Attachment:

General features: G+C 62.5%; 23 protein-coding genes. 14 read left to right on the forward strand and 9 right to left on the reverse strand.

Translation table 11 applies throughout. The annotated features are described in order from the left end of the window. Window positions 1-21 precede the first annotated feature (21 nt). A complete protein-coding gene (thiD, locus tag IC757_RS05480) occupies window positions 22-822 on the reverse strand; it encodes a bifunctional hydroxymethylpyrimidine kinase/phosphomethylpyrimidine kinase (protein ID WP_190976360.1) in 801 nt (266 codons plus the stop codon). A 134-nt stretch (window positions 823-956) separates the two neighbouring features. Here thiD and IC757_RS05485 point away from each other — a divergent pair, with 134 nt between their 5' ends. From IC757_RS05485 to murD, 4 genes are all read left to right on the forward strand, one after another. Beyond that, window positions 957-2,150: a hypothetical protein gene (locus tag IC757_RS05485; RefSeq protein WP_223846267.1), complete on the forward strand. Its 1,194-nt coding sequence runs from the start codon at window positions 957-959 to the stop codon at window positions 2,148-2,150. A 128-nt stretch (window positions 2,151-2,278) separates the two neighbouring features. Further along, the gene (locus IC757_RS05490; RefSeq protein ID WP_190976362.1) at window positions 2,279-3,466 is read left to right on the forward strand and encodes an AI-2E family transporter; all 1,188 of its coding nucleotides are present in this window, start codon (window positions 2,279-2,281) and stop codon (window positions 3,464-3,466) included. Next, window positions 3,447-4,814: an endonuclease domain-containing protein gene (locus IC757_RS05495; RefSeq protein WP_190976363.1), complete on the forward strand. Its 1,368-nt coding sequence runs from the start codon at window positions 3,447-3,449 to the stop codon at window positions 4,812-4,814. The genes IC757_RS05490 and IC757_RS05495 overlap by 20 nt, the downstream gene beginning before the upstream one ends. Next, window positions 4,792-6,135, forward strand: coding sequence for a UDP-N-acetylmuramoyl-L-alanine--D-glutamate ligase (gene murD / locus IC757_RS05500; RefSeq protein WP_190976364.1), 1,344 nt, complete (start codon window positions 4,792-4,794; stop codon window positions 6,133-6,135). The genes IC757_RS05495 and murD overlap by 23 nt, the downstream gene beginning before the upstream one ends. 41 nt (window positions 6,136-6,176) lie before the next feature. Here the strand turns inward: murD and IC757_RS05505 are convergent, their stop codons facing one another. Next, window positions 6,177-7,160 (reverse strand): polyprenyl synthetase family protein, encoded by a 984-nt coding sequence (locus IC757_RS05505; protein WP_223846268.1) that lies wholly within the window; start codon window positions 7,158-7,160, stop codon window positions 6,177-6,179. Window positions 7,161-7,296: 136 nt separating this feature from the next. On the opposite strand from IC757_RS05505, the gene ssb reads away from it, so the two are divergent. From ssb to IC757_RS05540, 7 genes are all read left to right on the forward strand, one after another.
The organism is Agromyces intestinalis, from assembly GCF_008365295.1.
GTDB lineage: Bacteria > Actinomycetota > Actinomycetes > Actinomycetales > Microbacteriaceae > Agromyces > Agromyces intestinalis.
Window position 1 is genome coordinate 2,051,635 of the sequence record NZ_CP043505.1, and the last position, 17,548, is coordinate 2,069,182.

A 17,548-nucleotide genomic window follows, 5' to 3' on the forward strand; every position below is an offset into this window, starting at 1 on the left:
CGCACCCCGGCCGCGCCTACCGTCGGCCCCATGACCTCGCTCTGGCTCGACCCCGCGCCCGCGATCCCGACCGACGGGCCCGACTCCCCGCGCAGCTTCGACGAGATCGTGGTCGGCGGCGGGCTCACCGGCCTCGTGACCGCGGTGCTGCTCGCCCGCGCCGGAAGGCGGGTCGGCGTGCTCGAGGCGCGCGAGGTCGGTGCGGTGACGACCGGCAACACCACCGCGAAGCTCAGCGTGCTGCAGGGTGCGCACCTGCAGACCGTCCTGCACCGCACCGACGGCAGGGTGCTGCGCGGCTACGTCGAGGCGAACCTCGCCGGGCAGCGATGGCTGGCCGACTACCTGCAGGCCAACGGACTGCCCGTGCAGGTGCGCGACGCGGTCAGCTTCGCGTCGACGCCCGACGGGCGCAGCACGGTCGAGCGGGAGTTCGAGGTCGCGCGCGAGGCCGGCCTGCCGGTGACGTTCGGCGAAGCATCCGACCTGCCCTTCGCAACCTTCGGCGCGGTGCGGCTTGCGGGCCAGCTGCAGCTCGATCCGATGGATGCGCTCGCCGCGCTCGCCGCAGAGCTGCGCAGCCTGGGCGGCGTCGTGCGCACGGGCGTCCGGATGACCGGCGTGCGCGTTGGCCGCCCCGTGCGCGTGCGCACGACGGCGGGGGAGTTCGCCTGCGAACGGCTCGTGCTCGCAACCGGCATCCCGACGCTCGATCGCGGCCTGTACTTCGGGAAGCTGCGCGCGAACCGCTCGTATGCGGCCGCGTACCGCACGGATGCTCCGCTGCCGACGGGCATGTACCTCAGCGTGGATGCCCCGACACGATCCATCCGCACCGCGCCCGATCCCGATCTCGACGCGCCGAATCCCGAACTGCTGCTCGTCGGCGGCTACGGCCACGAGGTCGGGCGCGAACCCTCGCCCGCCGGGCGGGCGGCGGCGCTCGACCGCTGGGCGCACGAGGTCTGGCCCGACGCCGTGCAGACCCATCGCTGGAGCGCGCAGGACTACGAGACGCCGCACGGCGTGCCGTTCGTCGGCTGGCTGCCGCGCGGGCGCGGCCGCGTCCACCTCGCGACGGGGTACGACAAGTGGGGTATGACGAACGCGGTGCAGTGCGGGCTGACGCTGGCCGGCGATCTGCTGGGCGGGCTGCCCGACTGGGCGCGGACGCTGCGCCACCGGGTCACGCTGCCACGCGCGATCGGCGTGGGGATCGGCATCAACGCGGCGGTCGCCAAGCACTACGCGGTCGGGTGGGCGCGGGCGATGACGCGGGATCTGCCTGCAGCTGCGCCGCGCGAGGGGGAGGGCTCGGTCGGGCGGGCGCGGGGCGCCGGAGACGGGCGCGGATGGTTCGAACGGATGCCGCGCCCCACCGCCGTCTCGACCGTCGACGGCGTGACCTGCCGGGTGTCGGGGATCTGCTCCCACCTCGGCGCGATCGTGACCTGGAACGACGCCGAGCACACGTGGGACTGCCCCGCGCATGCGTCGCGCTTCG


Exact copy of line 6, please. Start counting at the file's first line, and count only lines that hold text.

A 17,548-nucleotide genomic window follows, 5' to 3' on the forward strand; every position below is an offset into this window, starting at 1 on the left: